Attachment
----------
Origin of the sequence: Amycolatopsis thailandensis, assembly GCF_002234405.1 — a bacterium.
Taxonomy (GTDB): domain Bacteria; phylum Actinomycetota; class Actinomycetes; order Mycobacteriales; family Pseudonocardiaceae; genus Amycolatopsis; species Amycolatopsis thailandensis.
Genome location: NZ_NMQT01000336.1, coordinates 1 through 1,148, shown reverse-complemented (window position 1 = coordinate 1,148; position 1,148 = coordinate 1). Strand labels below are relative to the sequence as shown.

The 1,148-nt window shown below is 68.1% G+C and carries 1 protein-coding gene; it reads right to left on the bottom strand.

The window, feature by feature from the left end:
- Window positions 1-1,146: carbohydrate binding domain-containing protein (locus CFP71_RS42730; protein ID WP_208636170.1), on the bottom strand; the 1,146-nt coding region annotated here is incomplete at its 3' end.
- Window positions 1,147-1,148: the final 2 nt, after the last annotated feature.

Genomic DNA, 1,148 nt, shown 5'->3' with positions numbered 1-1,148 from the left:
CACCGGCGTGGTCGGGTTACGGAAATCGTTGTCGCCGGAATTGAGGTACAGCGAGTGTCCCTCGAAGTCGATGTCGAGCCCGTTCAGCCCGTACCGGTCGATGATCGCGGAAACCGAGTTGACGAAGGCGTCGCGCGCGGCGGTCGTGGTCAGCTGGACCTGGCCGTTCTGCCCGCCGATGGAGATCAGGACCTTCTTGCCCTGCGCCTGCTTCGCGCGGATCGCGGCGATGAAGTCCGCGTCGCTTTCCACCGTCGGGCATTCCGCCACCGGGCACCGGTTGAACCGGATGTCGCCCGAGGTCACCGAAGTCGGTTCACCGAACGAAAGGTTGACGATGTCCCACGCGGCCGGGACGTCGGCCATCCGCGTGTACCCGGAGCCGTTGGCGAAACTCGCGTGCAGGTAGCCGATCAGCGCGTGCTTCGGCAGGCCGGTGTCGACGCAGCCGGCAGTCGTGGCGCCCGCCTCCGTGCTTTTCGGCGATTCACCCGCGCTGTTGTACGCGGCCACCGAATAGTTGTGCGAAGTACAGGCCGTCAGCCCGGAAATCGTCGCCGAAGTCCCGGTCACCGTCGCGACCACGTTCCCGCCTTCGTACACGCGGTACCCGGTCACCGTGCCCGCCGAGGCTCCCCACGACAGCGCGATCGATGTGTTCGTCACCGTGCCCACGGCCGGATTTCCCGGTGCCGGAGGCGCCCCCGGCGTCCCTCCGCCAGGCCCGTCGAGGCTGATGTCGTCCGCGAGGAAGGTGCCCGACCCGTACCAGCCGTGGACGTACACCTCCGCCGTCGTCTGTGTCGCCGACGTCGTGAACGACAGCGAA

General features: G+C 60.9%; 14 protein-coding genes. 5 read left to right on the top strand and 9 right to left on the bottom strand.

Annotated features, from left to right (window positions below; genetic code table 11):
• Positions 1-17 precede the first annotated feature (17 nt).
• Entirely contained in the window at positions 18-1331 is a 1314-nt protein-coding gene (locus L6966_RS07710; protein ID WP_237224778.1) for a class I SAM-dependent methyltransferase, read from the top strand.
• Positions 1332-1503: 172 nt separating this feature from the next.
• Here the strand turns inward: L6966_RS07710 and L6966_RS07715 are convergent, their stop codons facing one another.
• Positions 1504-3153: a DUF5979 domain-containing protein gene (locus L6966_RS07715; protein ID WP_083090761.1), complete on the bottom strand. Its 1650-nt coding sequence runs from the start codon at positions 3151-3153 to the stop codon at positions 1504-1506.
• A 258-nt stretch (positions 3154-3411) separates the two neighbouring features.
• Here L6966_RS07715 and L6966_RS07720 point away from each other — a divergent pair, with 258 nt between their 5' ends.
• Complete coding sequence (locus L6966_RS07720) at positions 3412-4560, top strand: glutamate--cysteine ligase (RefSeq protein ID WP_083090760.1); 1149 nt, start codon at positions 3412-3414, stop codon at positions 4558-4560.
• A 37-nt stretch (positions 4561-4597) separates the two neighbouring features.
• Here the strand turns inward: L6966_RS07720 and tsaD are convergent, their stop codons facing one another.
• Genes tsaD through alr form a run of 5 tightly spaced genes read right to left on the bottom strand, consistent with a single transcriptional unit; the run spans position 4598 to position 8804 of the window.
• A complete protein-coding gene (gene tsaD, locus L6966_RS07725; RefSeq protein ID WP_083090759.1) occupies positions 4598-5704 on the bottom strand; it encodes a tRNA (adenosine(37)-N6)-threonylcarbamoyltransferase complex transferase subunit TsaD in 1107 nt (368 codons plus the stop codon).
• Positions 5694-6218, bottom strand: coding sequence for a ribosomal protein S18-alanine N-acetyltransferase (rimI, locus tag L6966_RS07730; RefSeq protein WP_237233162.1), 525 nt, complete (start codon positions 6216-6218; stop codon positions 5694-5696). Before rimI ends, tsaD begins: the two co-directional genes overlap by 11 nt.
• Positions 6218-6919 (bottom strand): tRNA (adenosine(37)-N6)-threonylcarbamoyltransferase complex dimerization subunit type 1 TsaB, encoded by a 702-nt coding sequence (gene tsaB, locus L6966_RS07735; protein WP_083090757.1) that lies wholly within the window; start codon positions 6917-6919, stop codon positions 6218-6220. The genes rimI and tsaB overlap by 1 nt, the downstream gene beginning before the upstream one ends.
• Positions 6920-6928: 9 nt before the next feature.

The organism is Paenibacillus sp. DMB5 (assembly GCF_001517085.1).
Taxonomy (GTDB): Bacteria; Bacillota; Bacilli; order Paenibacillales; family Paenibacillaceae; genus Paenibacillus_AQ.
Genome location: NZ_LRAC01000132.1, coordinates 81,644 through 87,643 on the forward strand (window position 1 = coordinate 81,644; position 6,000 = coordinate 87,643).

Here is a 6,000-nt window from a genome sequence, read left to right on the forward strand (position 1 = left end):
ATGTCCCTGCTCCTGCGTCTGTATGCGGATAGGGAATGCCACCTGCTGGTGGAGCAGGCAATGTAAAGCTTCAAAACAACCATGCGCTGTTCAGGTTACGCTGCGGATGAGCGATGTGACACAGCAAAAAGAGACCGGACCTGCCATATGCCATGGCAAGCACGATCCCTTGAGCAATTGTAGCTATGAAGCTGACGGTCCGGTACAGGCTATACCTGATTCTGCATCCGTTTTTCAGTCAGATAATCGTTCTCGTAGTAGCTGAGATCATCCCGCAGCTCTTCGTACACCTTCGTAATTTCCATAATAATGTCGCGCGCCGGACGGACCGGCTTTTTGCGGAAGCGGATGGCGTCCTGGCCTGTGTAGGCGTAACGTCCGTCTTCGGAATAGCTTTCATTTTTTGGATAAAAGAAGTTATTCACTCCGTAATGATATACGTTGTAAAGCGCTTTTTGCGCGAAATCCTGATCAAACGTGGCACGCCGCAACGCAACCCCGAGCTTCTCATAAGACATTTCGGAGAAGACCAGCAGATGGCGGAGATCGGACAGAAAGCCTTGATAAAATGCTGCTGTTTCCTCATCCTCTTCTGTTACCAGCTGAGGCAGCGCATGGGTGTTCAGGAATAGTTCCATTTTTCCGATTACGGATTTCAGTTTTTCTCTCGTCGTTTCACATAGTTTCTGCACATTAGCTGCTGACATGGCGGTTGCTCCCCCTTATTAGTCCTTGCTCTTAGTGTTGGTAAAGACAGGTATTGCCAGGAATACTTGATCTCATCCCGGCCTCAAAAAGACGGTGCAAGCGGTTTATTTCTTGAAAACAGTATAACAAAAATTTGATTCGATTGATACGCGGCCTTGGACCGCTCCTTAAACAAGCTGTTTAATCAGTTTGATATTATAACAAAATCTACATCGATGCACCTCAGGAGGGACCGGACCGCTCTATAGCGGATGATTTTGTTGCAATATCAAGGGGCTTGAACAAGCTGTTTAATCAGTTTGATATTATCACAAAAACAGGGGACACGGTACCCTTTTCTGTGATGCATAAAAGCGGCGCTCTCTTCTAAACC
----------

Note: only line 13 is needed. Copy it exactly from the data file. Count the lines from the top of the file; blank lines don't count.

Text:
• Entirely contained in the window at positions 18-1331 is a 1314-nt protein-coding gene (locus L6966_RS07710; protein ID WP_237224778.1) for a class I SAM-dependent methyltransferase, read from the top strand.